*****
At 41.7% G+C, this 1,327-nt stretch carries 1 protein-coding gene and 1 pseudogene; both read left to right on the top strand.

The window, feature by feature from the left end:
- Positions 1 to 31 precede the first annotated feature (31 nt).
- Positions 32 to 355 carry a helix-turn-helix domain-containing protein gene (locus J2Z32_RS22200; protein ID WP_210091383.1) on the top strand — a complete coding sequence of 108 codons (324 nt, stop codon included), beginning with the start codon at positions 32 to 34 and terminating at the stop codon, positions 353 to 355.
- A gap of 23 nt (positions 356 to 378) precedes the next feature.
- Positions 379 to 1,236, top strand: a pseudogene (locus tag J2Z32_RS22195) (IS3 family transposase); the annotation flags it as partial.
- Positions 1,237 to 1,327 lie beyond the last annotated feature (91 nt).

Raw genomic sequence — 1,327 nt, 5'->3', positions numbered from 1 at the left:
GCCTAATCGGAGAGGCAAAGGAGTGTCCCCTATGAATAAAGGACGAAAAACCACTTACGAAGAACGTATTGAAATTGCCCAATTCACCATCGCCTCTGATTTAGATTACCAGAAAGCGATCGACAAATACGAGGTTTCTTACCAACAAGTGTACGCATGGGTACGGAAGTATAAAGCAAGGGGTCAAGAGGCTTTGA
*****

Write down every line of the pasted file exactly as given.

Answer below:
At 41.7% G+C, this 1,327-nt stretch carries 1 protein-coding gene and 1 pseudogene; both read left to right on the top strand.

The window, feature by feature from the left end:
- Positions 1 to 31 precede the first annotated feature (31 nt).
- Positions 32 to 355 carry a helix-turn-helix domain-containing protein gene (locus J2Z32_RS22200; protein ID WP_210091383.1) on the top strand — a complete coding sequence of 108 codons (324 nt, stop codon included), beginning with the start codon at positions 32 to 34 and terminating at the stop codon, positions 353 to 355.
- A gap of 23 nt (positions 356 to 378) precedes the next feature.
- Positions 379 to 1,236, top strand: a pseudogene (locus tag J2Z32_RS22195) (IS3 family transposase); the annotation flags it as partial.
- Positions 1,237 to 1,327 lie beyond the last annotated feature (91 nt).

Raw genomic sequence — 1,327 nt, 5'->3', positions numbered from 1 at the left:
GCCTAATCGGAGAGGCAAAGGAGTGTCCCCTATGAATAAAGGACGAAAAACCACTTACGAAGAACGTATTGAAATTGCCCAATTCACCATCGCCTCTGATTTAGATTACCAGAAAGCGATCGACAAATACGAGGTTTCTTACCAACAAGTGTACGCATGGGTACGGAAGTATAAAGCAAGGGGTCAAGAGGCTTTGA